How Are Computers Used in the Workplace?

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Computers are used in the workplace for a variety of tasks.

The widespread use of computers has revolutionized many aspects of labor and business. In only a few generations, the computer has gone from being a mysterious tool accessible to a privileged few to a common tool used by people at all levels of labor in almost every industry.


Information Storage

Without addressing the specifics of the technology, computers store information. Over the last thousand years or so, most businesses stored information in the form of written documents. One of the revolutionary aspects of computers is the quantity of information they are capable of storing. A document containing as much information as this article could take up about 16 kilobytes of data on a computer hard drive. But, most computers used in 2010 contain at least several gigabytes. In other words, you could save more than 16,000 articles like this on one computer of below-average cost.


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Computers operate via the interaction of complex arithmetic algorithms. As the name "computer" indicates, they perform mathematically. Thus, they are well-suited to any task requiring mathematic operations. Even modest computers of the decade from 2000 to 2010 perform millions of computations per second. Mathematicians, engineers, scientists, actuaries and any other professional working with numbers will find productivity increased exponentially through computers.



The use of email, Internet, message boards and social media sites like Facebook and LinkedIn have been instrumental in keeping workers in touch both within companies and between different companies. Critics cite the proliferation of electronic chain letters, jokes and pranks as being detrimental to productivity. But, while workers concentrate on work-related tasks, the advantages in the speed and reliability of communication benefits every industry.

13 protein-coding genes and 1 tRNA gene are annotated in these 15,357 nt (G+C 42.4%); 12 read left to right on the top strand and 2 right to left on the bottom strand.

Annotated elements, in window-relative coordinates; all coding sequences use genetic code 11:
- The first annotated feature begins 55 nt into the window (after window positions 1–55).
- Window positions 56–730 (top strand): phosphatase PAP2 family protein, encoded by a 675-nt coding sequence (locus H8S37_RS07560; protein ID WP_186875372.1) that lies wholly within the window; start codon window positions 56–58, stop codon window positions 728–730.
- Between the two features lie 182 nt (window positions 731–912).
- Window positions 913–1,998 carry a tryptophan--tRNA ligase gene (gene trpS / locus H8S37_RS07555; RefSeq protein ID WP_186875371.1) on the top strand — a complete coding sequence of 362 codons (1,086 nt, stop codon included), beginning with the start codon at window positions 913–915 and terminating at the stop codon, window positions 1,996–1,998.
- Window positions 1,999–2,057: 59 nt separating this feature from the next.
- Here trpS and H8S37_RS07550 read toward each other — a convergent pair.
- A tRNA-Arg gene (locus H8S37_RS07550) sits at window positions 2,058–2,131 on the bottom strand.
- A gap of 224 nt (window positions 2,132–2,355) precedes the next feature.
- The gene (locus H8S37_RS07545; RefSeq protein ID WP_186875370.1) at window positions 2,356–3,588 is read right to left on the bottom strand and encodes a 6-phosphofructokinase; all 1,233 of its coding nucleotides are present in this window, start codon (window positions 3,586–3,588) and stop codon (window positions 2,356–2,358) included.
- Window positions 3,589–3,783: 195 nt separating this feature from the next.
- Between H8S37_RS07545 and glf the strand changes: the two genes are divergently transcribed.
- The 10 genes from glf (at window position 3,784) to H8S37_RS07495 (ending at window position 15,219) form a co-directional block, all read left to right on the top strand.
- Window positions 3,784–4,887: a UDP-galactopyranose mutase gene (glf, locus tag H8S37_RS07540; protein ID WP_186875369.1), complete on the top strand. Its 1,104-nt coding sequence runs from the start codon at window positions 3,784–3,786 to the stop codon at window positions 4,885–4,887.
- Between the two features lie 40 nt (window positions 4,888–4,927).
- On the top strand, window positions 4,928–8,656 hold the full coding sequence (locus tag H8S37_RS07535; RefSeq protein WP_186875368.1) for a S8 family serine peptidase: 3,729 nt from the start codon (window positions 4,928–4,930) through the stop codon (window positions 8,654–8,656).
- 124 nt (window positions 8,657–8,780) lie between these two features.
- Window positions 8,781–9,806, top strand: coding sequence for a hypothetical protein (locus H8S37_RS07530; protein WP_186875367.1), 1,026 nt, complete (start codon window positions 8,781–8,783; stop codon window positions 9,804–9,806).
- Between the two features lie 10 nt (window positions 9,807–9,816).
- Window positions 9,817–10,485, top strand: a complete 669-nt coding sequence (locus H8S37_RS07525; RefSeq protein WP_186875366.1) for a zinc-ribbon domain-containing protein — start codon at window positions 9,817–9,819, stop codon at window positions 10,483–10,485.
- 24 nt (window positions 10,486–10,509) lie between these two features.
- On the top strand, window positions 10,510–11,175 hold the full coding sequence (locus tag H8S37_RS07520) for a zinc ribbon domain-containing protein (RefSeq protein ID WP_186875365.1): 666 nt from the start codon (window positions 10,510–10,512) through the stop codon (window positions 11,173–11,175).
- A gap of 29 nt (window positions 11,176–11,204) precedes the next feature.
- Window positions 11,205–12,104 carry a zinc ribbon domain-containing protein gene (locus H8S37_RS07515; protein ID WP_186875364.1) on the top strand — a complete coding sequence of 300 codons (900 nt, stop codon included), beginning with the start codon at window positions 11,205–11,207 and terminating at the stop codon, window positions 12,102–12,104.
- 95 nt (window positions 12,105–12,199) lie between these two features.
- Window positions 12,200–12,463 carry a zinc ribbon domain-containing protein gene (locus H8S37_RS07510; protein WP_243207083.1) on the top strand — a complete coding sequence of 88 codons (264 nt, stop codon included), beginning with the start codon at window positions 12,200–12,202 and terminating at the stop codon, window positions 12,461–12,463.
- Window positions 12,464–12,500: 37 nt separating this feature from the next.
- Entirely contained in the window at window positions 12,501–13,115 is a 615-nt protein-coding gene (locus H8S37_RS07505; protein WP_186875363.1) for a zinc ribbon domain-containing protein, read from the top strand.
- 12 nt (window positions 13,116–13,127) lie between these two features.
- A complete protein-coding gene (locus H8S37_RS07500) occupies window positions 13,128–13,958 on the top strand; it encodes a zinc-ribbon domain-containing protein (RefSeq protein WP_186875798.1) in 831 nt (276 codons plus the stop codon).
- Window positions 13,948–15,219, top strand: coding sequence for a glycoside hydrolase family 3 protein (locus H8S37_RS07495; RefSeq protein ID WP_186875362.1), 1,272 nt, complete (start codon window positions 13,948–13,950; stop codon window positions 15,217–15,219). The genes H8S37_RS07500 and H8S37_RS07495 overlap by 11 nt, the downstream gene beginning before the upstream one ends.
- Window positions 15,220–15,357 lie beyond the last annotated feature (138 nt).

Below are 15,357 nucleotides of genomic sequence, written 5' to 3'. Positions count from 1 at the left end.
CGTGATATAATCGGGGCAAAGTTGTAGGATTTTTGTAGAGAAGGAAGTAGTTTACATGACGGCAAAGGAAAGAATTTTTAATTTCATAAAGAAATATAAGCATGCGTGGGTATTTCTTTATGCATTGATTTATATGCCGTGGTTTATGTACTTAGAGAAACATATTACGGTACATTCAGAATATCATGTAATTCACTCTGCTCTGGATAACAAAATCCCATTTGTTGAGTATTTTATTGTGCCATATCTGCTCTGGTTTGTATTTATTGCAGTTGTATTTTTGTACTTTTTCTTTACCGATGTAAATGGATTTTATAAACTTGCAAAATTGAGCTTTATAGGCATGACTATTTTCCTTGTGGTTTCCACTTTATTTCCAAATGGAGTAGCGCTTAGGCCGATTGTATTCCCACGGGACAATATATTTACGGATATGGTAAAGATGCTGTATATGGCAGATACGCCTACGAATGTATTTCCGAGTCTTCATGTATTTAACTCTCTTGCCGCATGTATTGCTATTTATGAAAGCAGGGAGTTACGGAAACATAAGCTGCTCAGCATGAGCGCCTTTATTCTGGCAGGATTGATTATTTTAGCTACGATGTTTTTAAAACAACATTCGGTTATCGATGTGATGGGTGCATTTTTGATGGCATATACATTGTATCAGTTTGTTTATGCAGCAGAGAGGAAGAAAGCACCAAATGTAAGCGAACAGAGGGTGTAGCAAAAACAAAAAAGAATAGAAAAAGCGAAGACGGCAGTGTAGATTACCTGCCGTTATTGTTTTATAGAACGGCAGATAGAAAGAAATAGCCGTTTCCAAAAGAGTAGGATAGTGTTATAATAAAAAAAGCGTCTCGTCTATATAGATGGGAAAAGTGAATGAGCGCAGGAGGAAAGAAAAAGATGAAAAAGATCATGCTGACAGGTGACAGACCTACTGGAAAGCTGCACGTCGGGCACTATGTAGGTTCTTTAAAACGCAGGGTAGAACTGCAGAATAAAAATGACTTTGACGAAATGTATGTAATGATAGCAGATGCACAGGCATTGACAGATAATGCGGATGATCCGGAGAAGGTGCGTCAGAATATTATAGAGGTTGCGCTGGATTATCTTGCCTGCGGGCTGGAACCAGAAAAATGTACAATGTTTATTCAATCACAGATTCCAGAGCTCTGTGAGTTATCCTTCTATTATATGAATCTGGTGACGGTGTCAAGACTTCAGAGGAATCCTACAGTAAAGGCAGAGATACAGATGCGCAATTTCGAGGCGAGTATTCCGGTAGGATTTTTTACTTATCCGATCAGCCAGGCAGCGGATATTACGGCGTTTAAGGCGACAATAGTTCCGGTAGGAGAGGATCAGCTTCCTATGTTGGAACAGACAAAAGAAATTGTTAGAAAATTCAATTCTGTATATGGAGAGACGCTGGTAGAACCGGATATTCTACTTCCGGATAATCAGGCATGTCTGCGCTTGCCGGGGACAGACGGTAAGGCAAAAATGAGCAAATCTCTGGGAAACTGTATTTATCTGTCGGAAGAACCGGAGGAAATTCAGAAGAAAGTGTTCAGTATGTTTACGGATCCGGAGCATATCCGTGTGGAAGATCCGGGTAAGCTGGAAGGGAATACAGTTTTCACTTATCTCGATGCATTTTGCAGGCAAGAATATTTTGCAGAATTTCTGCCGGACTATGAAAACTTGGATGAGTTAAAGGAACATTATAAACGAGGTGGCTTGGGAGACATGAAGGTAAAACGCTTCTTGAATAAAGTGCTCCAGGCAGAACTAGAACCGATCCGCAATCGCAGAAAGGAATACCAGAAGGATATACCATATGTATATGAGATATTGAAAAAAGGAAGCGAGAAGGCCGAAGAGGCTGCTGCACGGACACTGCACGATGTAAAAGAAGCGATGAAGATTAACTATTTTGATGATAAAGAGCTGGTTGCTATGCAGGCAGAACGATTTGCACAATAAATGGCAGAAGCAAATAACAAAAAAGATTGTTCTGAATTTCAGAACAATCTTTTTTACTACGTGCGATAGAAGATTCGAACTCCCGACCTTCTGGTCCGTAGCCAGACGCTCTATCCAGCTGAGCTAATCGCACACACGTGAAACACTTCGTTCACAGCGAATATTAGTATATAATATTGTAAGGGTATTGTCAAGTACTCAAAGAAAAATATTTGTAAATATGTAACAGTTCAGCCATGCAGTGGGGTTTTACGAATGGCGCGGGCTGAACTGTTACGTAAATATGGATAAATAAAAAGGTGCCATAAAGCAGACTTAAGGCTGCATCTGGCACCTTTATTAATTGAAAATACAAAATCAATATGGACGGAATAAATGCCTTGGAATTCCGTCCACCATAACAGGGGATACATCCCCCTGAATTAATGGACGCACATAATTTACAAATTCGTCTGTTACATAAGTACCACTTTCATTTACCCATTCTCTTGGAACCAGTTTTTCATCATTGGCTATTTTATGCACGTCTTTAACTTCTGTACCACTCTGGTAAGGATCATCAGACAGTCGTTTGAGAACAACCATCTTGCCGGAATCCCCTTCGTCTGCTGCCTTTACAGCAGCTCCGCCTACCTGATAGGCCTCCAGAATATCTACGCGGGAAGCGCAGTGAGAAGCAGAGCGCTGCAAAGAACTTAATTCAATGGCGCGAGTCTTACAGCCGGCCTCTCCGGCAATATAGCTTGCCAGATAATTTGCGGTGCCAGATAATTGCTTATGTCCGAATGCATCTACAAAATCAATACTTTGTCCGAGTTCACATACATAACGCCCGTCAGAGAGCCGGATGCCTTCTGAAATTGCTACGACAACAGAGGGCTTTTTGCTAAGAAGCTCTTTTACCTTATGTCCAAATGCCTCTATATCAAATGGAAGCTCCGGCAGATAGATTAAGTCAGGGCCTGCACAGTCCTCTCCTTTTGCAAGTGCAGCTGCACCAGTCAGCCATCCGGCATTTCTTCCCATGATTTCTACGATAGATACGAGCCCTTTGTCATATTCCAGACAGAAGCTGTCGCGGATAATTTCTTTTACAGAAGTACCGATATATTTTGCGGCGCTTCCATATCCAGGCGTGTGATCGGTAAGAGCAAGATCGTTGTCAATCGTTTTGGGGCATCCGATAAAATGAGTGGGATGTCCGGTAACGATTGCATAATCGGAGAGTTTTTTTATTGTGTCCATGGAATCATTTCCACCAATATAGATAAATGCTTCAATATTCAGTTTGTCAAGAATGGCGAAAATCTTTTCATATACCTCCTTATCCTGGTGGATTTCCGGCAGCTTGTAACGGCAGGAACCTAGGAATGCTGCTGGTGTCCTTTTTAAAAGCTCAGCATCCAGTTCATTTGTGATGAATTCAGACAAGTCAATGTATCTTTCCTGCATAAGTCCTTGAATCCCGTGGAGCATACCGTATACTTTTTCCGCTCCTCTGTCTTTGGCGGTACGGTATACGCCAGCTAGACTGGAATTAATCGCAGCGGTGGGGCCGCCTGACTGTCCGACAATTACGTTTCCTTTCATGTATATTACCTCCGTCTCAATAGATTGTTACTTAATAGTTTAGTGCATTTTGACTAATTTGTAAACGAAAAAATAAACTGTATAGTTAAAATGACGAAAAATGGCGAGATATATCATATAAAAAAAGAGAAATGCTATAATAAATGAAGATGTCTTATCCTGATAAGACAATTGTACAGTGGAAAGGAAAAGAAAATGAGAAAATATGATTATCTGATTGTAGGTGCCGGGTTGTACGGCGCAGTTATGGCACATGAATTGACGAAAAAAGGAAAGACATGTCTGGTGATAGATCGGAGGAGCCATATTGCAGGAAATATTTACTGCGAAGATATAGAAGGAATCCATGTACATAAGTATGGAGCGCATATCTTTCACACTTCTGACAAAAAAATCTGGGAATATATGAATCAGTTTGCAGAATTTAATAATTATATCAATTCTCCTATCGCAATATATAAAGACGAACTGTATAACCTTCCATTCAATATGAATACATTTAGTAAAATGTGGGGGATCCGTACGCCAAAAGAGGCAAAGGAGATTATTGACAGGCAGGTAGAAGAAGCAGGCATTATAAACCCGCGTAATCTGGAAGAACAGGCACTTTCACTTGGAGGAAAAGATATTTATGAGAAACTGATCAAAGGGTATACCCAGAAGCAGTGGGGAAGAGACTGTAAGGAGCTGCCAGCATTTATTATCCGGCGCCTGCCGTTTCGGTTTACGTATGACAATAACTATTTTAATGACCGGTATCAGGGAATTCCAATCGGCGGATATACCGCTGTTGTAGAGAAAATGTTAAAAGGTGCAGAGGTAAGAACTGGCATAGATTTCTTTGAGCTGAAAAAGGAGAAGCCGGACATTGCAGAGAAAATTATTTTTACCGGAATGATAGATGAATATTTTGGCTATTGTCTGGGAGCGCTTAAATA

The Internet as we now know it evolved and grew from ARPA net, the Advanced Research Project Agency Network. As the scientists at research sites across the United States saw how useful the communication network became, they and others like them encouraged the development of a larger system accessible to the general public. Now, anyone with an Internet connection can research virtually any topic imaginable. This benefits all industries, but writers, journalists, travel agents, politicians and lawyers probably get some of the most use out of it.



Bored programmers and other computer workers designed the first computer games to entertain themselves. But, as computers and Internet access became less expensive and more common, the practice became a much larger and well-funded industry. Now, companies like Blizzard Entertainment and games like World of Warcraft constitute a huge part of the entertainment industry. As of 2009, more than 11 million people around the world played World of Warcraft. Activision's hit, Modern Warfare 2, has surpassed $1 billion in revenue. Nintendo has produced several platforms and hundreds of games in the past 20 years. While people do not (usually) play these games at work, all of these products are developed on computers by large staffs of designers, programmers, artists, musicians, database administrators and even play-testers.